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  1. I am seriously looking to purchase a 376 and have a few questions,
    can someone give me an answer as to the different sailing qualities of the fin and scheel keel types?

    What size anchor chain do they usually come with 8 or 10mm chain,

    I sail on west coast of france with tight marina berths, any problems fitting bowthruster?

  2. Andy Horton

    Andy Horton Andy Horton

    Boat name:
    Boat type:
    Moody 376
    Cruising area:
    Hi Martin,

    I've owned Alesia for coming up to 18 months now, so relatively new in my ownership but I'll give you my opinion.

    I think when looking at this type of boat you look for the best condition you can find, that's what I did. If it is a scheel or fin I don't reall think you'd notice any difference in sailing qualities but you'd potentially notice a huge difference in boat quality holding out for one as appose to another.

    These boats are of a quality build, mine is 1990 and many people comment on her looking early 2000's!

    I believe the standard set up was 8mm chain but I'm not 100% sure, what I do know is I have 80m of 8mm G40 from Maggi Chain Italy and that is more than adequate for living aboard in Greece.

    With regards to a bowthruster, I viewed a nice 376 in Belgium which had a bowthruster (just not the boat for me) and I've met a couple that has one too, personally I don't feel the need for one but you could fit one no problems.

    Hope that helps a little, good luck in your search.

  3. Hi Andy,

    Thanks for the reply. Going to have a look at three or four so will definitly be buying!

  4. Laurence Gandar

    Laurence Gandar Laurence Gandar Executive Committee

    MOA Position:
    Compass Advertising Manager
    Boat name:
    Boat type:
    Moody 376
    Cruising area:
    Solent, English Channel
    The following may be useful.
    Happy hunting

    General Comments on Moody 376

    We have owned our 376 Fin keel 1988 for 18 seasons and are very pleased with the boat..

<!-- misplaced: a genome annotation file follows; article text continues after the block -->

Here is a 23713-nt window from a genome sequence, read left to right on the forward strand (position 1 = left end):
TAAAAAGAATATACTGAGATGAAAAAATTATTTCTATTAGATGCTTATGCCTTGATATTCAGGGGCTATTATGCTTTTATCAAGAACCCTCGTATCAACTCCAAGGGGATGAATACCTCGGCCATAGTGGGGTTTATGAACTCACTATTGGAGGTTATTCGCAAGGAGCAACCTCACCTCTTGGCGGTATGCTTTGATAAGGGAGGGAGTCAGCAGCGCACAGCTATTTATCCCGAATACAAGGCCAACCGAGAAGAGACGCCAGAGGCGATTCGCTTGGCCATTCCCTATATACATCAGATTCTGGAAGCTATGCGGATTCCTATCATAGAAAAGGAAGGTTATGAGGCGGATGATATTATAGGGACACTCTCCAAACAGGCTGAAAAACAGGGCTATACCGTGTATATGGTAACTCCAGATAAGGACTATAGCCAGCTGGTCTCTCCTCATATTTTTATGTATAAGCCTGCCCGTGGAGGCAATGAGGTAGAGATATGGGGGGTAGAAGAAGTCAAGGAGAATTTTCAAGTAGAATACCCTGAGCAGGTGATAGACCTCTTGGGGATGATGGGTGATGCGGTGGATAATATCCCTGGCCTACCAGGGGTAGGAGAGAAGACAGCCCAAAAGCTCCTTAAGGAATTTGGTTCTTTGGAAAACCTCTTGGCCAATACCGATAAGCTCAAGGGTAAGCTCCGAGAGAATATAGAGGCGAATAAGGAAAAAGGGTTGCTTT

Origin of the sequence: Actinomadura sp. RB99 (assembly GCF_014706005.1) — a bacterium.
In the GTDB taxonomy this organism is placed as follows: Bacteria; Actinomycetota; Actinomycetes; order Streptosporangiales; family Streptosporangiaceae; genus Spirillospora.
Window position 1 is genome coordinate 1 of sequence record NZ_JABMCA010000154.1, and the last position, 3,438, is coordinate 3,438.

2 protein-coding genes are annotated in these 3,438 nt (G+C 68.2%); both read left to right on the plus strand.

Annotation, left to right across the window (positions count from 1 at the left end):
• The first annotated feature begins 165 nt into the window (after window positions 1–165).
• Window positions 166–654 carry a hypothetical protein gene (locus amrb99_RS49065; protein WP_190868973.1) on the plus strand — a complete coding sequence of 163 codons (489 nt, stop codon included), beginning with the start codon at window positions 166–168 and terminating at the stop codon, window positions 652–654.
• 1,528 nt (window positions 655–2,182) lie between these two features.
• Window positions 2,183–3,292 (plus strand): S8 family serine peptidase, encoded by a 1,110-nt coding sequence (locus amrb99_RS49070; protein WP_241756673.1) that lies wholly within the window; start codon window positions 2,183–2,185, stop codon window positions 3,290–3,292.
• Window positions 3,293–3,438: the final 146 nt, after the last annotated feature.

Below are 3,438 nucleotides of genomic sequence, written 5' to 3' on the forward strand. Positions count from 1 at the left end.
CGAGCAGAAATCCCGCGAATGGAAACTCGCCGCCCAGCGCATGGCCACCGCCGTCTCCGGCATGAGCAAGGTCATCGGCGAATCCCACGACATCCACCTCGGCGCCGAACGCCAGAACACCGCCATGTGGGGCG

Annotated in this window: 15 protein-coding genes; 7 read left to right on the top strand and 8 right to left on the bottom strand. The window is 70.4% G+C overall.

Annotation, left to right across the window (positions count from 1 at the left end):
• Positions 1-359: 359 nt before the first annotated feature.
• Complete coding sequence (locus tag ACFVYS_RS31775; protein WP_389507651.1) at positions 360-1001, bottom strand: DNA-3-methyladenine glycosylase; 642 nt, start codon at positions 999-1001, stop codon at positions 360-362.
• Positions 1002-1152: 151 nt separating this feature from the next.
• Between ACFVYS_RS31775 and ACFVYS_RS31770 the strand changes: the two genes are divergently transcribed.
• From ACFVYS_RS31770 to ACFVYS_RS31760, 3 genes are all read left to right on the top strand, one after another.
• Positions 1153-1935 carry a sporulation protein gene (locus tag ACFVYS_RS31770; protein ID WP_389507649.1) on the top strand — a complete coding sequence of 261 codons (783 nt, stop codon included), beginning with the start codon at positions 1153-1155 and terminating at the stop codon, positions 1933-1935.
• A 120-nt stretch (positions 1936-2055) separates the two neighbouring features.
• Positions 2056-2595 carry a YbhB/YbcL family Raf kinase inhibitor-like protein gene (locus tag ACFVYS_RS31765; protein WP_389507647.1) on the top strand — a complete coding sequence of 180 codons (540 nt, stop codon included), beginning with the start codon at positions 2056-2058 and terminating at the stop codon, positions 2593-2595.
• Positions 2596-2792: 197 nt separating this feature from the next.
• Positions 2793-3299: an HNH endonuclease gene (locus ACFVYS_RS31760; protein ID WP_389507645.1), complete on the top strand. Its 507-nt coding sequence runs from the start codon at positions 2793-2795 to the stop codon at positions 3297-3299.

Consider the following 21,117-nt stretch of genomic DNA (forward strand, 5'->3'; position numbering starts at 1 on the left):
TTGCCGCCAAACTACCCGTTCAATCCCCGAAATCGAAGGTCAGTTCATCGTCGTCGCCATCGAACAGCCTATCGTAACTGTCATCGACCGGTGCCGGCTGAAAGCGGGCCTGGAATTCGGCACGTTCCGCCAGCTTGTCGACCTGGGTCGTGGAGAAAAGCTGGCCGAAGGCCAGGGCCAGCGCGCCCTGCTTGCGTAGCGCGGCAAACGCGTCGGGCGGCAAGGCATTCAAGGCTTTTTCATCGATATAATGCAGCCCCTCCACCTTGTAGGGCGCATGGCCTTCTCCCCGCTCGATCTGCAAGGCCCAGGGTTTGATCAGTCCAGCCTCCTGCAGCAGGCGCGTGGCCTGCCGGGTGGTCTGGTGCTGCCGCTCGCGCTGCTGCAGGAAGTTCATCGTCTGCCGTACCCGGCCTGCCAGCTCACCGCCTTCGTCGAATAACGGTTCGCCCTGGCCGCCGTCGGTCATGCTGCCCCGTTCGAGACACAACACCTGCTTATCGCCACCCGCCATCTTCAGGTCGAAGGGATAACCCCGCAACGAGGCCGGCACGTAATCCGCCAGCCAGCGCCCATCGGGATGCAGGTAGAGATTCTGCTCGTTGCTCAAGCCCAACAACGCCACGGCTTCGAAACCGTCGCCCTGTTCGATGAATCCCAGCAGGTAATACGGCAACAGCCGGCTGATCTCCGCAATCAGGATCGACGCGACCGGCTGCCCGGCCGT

My wife and I can handle the boat without problems.

    Good accommodation and we like the stern cabin although the offset berth to port means you cannot get to both sides of the bunk but you do have a good seating area and the fact that you only have access into the aft cabin down the stb side gives you an enormous cockpit locker.

    The Passage berth is great as a navigators berth and also a dumping area for bags.

    I am almost 6ft and reckon to have good headroom throughout except in the passage cabin where you have to duck into the aft cabin. The aft cabin bunk is long enough for me to sleep on the hull side, but it is a little short for anyone taller.

    At sea very comfortable, does not pound in a seaway. Not very wet at least not till you get above force 6 in a beat. We have a fully battened main and reef at about 16knts. We do not have all the reefing lines brought aft to the cockpit. The "Granny Bars" feel safe enough but you do have to get to them! Quite fast and very good on a reach. No steering problems the rudder grips well.

    Good comfortable and safe cockpit.

    We have a 50hp Thornycroft (T98) engine and 3 bladed fixed pitch prop which gives us plenty of drive and we can make 6 knts at an easy 2000 revs. 7 knts at 2600 and we have never needed any more!

    Handling under power

    Stern walks to port astern

    Steers well astern after about 1 boat length, we usually go into strange marina berths stern first so that we can get out easily!

    Will do a turn round using ahead and astern power inside 1.5 boat lengths. Very good rudder gives good thrust in either direction but obviously turns round better clockwise using prop walk to port astern.

    Ahead will turn in in a circle of about 2 boat lengths.

    We do not have a bow thruster and have never missed having one.

    Any surveyor will look at the Mast Compression post support where it lands onto the frame on top of the keel. Here there is a wooden block which will almost certainly have been replaced. If it compresses there is evidence of a depression in the deck. This is not a serious issue to repair. The rudder seals are “o” rings which may produce a leak when motoring as the stern squats but again this is not too difficult to sort out although it does involve dropping the rudder. Where the chain plates come through a slot in the deck there is a cover plate. The seal around the chainplate is made with Sikaflex and needs to be checked for watertight integrity. You can check in the bilges to see if there is any staining from water running down from where the chain plates are bolted through the plywood frames. Otherwise nothing special to look out for.